Monday, October 02, 2006

One for the Coach


Nick Colasanto, who played the Coach on CHEERS had a background that might surprise you. He directed quite a few episodes of HAWAII 5-0, COLUMBO, STREETS OF SAN FRANCISCO, and numerous other hour shows. As an actor he usually played the heavy and had a featured role in RAGING BULL. His TV acting credits include every cop show with a one word title (MCCLOUD, MANNIX, IRONSIDES, COLUMBO, KOJAK, BARETTA, etc.) He was also a very prominent acting teacher in New York.

Director James Burrow said the great thing about Nicky is that you could swear he never saw the joke coming. But boy could he score. Half the time he got laughs on straight lines. Talk about a writer’s dream! And he was a wonderful person. Kind, generous, very much like the character he portrayed.

But Nick had trouble had memorizing scripts. As I mentioned, his lines were hidden everywhere. And I’m reminded of one story which is pretty much quintessential Nick.

After filming an episode one night the cast had to do promos for NBC. It was midnight. Everyone was tired. Not a great time for close ups, but still. Shelly was first. She was given the script, and dutifully pitched her lines.

Nick was next. We knew giving him a script was not a great idea so we talked the promo guy into just feeding Nick the lines right out of camera range.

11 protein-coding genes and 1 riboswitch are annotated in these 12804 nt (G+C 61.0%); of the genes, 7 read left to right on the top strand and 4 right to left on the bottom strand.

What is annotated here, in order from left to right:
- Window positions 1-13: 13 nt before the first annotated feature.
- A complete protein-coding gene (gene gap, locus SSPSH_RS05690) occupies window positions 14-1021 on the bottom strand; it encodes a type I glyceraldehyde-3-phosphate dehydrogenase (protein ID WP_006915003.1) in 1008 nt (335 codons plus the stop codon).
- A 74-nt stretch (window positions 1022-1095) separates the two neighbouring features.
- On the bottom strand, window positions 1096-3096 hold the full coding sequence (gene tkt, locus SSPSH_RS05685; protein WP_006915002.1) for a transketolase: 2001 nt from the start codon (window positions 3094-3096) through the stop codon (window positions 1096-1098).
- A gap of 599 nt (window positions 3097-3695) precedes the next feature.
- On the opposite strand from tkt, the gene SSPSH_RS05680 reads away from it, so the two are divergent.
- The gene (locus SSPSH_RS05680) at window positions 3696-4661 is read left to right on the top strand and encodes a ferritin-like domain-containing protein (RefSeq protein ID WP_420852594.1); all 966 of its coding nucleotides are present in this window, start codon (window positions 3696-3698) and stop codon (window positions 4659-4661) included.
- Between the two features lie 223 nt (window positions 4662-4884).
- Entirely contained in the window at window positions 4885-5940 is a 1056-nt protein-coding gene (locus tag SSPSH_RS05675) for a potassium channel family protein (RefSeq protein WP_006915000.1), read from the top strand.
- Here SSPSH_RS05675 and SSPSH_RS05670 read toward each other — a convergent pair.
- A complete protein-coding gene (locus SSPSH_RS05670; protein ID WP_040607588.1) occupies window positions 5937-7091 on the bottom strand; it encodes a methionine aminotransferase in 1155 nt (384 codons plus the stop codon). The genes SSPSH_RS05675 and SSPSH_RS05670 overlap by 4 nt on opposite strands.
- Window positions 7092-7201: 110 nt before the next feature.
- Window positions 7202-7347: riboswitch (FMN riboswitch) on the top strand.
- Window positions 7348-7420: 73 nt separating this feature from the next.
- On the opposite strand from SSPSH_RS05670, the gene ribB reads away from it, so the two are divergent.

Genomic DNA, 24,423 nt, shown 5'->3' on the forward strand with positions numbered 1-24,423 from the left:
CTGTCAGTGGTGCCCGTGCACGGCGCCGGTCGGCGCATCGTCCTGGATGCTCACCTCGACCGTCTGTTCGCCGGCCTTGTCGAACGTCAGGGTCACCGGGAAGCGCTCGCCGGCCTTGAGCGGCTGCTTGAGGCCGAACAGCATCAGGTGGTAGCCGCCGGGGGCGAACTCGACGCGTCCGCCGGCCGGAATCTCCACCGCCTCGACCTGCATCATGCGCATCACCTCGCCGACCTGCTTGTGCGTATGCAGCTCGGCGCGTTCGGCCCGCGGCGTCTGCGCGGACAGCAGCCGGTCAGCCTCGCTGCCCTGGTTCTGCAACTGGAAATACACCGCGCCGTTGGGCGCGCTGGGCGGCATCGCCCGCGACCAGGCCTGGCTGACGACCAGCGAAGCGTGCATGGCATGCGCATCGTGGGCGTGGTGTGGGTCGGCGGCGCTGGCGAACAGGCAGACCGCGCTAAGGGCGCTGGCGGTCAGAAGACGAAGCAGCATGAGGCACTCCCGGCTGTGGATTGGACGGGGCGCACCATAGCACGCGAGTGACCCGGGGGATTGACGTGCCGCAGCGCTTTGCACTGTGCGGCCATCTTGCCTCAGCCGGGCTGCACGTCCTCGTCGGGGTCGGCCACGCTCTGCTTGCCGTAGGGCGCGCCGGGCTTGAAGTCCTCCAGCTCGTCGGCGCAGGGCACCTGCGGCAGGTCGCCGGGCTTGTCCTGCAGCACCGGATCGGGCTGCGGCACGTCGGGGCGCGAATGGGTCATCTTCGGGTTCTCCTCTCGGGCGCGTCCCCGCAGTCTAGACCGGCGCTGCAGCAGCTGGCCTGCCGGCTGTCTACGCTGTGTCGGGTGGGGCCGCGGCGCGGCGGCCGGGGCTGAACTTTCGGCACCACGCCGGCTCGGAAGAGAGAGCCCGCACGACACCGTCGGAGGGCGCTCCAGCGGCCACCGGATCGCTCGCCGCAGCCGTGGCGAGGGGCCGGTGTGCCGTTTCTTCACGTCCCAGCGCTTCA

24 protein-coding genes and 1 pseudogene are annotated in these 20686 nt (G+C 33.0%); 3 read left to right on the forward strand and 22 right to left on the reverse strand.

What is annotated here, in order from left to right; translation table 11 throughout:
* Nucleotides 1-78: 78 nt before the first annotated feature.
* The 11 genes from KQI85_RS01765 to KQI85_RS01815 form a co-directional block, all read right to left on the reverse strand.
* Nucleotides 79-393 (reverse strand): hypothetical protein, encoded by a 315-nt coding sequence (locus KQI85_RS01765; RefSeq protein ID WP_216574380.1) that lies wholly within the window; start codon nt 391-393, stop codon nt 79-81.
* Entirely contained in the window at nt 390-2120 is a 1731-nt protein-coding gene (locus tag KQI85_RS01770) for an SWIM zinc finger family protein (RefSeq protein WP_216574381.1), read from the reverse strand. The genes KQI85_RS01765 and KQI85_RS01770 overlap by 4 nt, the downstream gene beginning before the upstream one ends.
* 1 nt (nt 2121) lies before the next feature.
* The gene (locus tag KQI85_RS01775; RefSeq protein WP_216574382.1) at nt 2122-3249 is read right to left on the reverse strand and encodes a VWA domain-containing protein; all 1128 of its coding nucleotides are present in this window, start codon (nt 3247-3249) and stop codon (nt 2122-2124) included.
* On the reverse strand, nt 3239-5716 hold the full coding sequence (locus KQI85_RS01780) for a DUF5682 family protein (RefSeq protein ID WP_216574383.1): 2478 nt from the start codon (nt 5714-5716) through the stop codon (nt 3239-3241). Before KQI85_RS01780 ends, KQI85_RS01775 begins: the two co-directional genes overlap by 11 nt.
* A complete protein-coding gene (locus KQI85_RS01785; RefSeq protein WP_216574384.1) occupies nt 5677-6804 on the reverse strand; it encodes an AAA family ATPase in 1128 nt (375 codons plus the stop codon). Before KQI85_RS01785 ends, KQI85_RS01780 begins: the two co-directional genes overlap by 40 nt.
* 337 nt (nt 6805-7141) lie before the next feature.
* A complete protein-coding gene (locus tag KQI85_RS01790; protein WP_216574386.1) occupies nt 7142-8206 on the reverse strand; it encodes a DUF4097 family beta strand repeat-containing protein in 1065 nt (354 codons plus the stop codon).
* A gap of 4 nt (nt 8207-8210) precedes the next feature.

Everyone got into positions. The promo guy said, “Thursday nights are going to be great on NBC.” Nick repeated it back, really selling it. We all looked at each other impressed. He did that better than Shelley.

The delighted promo man then said, “Friday nights are going to be great on NBC.” Nick parroted it back. The promo guy said, “once again.” Nick looked right into the camera and with great conviction said, “Once again!”

I miss you Coach. Once again.

********

STUDIO 60: week three

The first and only rule in comedy is don't take yourself too seriously. STUDIO 60 is like the Rand Corporation Think Tank doing a late night sketch show. King Arthur couldn't pull Excalibur out of anyone's asshole on that show. Yikes!!

18 comments :

Harry said...

Hey, Ken,
I am currently putting a sitcom together for my college television station. I keep hearing about "character bibles," or something that sums up a character for all script writers. I was wondering if you could give me any advice on this, as I may soon ask some friends to help me script episodes.

Thanks.

Emon said...

Hi Ken,
Emon here. I'm wondering how the other actors dealt with Nick's getting special treatment with the lines, having to hide them in different places for him?

Seymour said...

Lovely story, also very funny. Nick had one other, unmentioned, great quality. He was a love magnet. You put him on camera, and everybody watching loved him. I never met him, and I felt terrible when he died, and I think this was a general reaction among CHEERS viewers. You can't learn it. You can't teach it. You can't buy it. You can't develop it. You either are a love magnet or you're not. He was.

Tom Quigley said...

I loved the line in the pilot episode where the phone at the bar rings and Coach answers it, then puts his hand over the mouthpiece and calls out "Telephone call for Ernie Pantuzzo!" to which someone replies "That's you, Coach!" -- So he puts the receiver up to his ear and says "Speaking!".... That one line just about defined the character right there -- a little befuddled about everything, like he'd taken a couple too many fastballs in the head while warming up pitchers when he was coaching. I don't know if anyone could have played Coach better than Nick.